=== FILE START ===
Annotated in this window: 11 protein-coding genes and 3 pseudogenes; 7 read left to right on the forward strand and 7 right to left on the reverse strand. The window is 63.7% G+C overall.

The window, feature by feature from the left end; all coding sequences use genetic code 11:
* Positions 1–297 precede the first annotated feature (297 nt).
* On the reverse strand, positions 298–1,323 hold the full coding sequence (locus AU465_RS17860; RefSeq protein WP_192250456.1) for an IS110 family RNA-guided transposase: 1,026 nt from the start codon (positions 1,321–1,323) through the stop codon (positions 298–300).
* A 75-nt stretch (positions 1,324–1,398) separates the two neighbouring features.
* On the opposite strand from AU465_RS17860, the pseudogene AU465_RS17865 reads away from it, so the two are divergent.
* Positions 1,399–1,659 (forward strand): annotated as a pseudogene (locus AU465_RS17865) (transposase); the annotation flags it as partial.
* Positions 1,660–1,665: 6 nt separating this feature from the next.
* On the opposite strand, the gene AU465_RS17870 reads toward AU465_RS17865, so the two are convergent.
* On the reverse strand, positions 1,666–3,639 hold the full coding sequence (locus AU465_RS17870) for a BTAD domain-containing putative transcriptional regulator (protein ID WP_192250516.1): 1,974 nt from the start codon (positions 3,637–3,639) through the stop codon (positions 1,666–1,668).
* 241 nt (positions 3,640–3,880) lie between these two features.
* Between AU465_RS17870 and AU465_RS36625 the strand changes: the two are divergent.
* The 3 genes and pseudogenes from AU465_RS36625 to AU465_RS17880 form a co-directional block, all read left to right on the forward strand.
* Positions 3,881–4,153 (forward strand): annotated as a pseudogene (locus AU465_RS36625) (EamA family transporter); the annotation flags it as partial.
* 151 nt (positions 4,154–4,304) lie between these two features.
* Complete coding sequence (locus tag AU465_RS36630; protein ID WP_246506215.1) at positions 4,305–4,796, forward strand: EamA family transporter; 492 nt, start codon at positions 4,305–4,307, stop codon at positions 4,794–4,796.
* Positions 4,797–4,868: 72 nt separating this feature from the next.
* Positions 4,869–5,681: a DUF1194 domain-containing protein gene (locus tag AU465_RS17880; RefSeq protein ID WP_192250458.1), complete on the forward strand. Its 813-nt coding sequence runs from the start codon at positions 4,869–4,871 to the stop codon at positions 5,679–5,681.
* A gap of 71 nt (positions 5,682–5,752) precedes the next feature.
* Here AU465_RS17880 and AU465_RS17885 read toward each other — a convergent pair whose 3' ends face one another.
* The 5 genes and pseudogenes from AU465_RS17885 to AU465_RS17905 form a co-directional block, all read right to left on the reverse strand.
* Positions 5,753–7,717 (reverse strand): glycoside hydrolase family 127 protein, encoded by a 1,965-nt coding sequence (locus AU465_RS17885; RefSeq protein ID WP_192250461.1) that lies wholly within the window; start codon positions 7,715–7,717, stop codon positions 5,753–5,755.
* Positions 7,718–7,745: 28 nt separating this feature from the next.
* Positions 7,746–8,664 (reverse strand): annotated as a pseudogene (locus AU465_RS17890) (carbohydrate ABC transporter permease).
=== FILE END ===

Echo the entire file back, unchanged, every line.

Annotated in this window: 11 protein-coding genes and 3 pseudogenes; 7 read left to right on the forward strand and 7 right to left on the reverse strand. The window is 63.7% G+C overall.

The window, feature by feature from the left end; all coding sequences use genetic code 11:
* Positions 1–297 precede the first annotated feature (297 nt).
* On the reverse strand, positions 298–1,323 hold the full coding sequence (locus AU465_RS17860; RefSeq protein WP_192250456.1) for an IS110 family RNA-guided transposase: 1,026 nt from the start codon (positions 1,321–1,323) through the stop codon (positions 298–300).
* A 75-nt stretch (positions 1,324–1,398) separates the two neighbouring features.
* On the opposite strand from AU465_RS17860, the pseudogene AU465_RS17865 reads away from it, so the two are divergent.
* Positions 1,399–1,659 (forward strand): annotated as a pseudogene (locus AU465_RS17865) (transposase); the annotation flags it as partial.
* Positions 1,660–1,665: 6 nt separating this feature from the next.
* On the opposite strand, the gene AU465_RS17870 reads toward AU465_RS17865, so the two are convergent.
* On the reverse strand, positions 1,666–3,639 hold the full coding sequence (locus AU465_RS17870) for a BTAD domain-containing putative transcriptional regulator (protein ID WP_192250516.1): 1,974 nt from the start codon (positions 3,637–3,639) through the stop codon (positions 1,666–1,668).
* 241 nt (positions 3,640–3,880) lie between these two features.
* Between AU465_RS17870 and AU465_RS36625 the strand changes: the two are divergent.
* The 3 genes and pseudogenes from AU465_RS36625 to AU465_RS17880 form a co-directional block, all read left to right on the forward strand.
* Positions 3,881–4,153 (forward strand): annotated as a pseudogene (locus AU465_RS36625) (EamA family transporter); the annotation flags it as partial.
* 151 nt (positions 4,154–4,304) lie between these two features.
* Complete coding sequence (locus tag AU465_RS36630; protein ID WP_246506215.1) at positions 4,305–4,796, forward strand: EamA family transporter; 492 nt, start codon at positions 4,305–4,307, stop codon at positions 4,794–4,796.
* Positions 4,797–4,868: 72 nt separating this feature from the next.
* Positions 4,869–5,681: a DUF1194 domain-containing protein gene (locus tag AU465_RS17880; RefSeq protein ID WP_192250458.1), complete on the forward strand. Its 813-nt coding sequence runs from the start codon at positions 4,869–4,871 to the stop codon at positions 5,679–5,681.
* A gap of 71 nt (positions 5,682–5,752) precedes the next feature.
* Here AU465_RS17880 and AU465_RS17885 read toward each other — a convergent pair whose 3' ends face one another.
* The 5 genes and pseudogenes from AU465_RS17885 to AU465_RS17905 form a co-directional block, all read right to left on the reverse strand.
* Positions 5,753–7,717 (reverse strand): glycoside hydrolase family 127 protein, encoded by a 1,965-nt coding sequence (locus AU465_RS17885; RefSeq protein ID WP_192250461.1) that lies wholly within the window; start codon positions 7,715–7,717, stop codon positions 5,753–5,755.
* Positions 7,718–7,745: 28 nt separating this feature from the next.
* Positions 7,746–8,664 (reverse strand): annotated as a pseudogene (locus AU465_RS17890) (carbohydrate ABC transporter permease).